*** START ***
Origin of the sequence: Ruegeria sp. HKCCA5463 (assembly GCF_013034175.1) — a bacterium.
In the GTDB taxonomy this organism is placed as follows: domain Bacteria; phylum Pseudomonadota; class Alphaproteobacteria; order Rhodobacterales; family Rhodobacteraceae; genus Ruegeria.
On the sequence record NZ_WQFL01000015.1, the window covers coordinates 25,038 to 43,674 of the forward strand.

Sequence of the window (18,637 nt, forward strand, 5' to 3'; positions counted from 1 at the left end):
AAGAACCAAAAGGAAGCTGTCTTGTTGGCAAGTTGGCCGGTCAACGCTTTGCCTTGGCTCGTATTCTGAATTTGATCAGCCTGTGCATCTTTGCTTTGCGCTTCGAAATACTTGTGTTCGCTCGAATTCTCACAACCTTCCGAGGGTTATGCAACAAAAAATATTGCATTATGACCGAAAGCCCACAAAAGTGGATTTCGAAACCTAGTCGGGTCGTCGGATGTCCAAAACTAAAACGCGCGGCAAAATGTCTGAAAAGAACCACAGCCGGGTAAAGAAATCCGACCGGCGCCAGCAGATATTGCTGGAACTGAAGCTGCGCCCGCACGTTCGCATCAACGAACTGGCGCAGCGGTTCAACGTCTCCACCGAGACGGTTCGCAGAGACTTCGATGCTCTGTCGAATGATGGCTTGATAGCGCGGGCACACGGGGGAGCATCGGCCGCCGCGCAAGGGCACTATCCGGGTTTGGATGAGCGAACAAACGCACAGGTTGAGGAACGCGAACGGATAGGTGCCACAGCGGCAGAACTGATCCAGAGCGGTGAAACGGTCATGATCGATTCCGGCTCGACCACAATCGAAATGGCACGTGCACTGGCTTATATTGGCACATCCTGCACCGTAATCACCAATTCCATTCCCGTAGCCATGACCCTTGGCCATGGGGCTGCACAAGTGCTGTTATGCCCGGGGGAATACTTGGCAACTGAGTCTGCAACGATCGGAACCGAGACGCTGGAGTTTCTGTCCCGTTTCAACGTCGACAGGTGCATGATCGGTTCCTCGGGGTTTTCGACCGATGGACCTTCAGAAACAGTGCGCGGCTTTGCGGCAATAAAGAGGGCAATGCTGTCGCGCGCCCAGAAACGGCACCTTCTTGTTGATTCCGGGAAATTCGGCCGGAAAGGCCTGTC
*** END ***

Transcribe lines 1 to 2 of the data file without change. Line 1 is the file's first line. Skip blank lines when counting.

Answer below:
Origin of the sequence: Ruegeria sp. HKCCA5463 (assembly GCF_013034175.1) — a bacterium.
In the GTDB taxonomy this organism is placed as follows: domain Bacteria; phylum Pseudomonadota; class Alphaproteobacteria; order Rhodobacterales; family Rhodobacteraceae; genus Ruegeria.